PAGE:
1) 16 x 2 LCD Display x1

2) SPDT Toggle switches x8

3) Momentary Push Button x1

4) Slide Switch x1

5) 1k Potentiometer x1

6) Micro USB breakout board x1

7) Project enclosure box x1

Step 2: Know Your LCD

The most commonly known 16 x 2 LCD Display in the hobby world will have 16 pins. We will be using the same display for the demonstration. Before going further, let us have a look at what each of the 16 pins does.

LOW - Connecting the pin to ground.

HIGH - Connecting the pin to +5V.

Pin 1: GND

Connect the pin to ground.

Pin 2: VCC

Connect the pin to +5V.

Pin 3: Contrast Adjust

The contrast of the LCD can be adjusted by providing a voltage to this pin between 0V and 5V. This can be done with the help of a potentiometer.

Pin 4: Register Select (RS)

The display has two registers viz. Data Register and Instruction Register which can be selected with the help of this pin. Pull the pin low to select instruction register and high to select data register.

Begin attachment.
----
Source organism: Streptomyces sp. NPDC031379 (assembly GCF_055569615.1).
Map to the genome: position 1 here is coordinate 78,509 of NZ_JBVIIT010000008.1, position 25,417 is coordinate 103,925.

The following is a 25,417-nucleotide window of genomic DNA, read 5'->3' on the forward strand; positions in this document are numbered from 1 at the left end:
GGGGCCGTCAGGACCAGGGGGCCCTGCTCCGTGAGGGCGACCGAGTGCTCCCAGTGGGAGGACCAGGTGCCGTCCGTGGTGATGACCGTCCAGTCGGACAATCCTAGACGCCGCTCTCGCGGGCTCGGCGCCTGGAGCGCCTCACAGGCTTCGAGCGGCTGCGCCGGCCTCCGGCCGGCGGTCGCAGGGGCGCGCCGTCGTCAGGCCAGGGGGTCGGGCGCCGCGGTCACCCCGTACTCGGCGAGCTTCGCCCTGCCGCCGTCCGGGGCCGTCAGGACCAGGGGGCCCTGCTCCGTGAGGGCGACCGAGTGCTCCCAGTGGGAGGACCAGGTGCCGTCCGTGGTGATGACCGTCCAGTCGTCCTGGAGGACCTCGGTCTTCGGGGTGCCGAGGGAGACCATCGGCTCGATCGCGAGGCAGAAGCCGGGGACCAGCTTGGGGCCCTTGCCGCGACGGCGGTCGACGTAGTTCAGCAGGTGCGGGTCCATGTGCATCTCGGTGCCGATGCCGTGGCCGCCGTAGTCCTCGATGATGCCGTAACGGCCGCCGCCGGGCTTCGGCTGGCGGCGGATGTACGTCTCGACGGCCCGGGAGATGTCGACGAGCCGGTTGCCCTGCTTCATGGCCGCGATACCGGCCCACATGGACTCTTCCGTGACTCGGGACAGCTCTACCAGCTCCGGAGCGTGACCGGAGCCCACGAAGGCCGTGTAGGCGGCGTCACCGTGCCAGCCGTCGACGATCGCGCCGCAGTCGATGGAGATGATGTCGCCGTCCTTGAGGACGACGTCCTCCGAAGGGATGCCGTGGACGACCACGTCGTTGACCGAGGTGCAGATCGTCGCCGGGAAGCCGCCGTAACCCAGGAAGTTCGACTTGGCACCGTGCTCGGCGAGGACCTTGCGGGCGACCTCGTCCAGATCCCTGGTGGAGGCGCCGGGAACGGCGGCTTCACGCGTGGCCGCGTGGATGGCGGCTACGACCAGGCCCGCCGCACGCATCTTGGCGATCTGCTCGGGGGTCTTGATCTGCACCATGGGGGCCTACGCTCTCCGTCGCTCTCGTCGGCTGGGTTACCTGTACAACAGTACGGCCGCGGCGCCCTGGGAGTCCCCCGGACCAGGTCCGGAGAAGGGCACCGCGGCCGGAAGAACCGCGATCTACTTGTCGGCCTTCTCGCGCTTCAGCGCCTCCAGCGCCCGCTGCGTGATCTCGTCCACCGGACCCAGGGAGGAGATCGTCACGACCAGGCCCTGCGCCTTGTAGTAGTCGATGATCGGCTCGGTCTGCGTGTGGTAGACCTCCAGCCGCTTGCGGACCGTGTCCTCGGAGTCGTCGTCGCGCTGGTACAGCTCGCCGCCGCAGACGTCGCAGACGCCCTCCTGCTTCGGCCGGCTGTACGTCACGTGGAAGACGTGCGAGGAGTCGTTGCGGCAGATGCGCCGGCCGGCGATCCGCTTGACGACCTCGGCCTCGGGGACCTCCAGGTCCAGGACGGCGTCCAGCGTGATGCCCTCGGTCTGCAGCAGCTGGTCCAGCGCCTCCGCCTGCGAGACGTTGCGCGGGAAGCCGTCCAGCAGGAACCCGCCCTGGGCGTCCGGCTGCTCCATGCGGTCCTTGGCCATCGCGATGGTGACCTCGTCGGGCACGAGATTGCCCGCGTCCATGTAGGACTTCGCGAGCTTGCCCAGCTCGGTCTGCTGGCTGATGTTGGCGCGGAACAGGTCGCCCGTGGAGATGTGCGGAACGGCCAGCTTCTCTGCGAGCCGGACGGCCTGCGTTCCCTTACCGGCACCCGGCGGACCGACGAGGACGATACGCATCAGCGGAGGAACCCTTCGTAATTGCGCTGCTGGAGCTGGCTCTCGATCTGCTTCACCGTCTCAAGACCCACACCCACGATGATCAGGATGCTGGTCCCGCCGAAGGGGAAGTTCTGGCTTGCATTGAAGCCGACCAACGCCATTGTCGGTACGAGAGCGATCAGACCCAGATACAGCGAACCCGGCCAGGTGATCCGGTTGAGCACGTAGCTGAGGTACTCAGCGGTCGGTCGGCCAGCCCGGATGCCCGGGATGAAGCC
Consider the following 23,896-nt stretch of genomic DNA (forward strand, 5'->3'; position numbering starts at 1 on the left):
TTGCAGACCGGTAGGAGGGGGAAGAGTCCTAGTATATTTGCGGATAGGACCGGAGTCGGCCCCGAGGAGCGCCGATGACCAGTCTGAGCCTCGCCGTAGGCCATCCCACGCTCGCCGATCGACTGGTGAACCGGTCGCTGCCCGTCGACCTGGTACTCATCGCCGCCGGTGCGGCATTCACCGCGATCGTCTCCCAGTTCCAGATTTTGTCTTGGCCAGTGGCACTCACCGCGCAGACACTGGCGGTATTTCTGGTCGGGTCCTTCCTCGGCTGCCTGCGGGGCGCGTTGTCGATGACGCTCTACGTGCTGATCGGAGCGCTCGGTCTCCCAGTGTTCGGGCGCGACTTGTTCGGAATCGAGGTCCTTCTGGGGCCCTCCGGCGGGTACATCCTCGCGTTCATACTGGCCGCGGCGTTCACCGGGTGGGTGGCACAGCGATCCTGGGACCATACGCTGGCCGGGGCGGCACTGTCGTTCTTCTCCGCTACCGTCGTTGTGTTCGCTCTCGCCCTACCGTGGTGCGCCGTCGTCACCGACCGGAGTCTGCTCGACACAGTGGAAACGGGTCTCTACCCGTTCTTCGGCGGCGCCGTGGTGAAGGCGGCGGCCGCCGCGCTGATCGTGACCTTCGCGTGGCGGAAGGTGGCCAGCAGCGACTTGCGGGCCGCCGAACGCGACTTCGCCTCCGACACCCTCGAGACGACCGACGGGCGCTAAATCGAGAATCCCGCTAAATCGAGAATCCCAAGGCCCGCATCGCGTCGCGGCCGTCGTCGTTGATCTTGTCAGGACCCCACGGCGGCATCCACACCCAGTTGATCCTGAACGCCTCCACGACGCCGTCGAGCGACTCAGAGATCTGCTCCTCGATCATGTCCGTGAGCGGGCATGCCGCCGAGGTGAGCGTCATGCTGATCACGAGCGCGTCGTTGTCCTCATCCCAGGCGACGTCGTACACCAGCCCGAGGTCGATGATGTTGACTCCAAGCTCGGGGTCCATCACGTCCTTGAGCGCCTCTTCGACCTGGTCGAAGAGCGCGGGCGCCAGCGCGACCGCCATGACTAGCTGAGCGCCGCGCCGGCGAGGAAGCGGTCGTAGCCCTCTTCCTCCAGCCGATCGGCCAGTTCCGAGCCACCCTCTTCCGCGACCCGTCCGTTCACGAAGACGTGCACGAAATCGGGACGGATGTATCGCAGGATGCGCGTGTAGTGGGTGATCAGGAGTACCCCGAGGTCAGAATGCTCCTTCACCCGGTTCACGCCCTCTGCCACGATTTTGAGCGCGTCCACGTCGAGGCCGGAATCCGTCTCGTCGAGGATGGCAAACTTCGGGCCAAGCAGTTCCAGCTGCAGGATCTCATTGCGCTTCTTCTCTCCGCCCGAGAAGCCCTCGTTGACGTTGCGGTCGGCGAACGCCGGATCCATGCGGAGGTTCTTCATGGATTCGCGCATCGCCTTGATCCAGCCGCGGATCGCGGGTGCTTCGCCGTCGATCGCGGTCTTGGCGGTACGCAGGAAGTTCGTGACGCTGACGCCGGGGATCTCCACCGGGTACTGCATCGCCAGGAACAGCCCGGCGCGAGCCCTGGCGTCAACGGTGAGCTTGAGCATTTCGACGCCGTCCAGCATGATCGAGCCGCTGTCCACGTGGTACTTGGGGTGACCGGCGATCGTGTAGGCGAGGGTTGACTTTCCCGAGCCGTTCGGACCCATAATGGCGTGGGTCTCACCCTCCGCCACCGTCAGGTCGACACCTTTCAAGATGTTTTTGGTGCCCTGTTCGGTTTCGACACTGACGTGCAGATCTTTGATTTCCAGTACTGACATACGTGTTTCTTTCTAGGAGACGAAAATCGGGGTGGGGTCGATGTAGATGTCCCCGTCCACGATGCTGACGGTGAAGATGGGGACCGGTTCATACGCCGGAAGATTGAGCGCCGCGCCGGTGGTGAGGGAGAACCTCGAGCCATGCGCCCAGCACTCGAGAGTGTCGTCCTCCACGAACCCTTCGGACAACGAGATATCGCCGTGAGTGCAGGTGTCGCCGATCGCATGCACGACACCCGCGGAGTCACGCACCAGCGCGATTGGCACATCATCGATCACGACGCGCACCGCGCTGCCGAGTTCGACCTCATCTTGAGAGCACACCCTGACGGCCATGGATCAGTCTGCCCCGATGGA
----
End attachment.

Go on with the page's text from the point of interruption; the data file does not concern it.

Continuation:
The instruction register is used to send instructions such as initiate display, clear display, etc. while the data register is used to send ASCII characters on the screen.

Pin 5: Read/Write (R/W)

This pin allows you to write or read from the selected register. Pull the pin low to write or high to read.

Pin 7 to Pin 14: DB0 - DB7

These are the data bits from 0 to 7 which represent an 8-bit binary number.

Pin 6: Enable (E)

When you have set all the above pins as you want, a high to low pulse to this pin will feed all the information into the screen.

Pin 15: LED +5V

Pin 16: LED GND

The pins 15 and 16 are for the backlight LED. Connect pin 15 and 16 to +5V and GND respectively.

Step 3: Preparing the Enclosure and Layout

Choose a suitable project enclosure box. Mine has a dimension of 20x15x4 cm. Plan the layout of components to be installed on the box as shown in the picture. Be creative in choosing the layout as long as it is sensible. I actually reused this box which was originally used in some other project. It had some slots and holes already drilled and so I had to plan the layout according to it.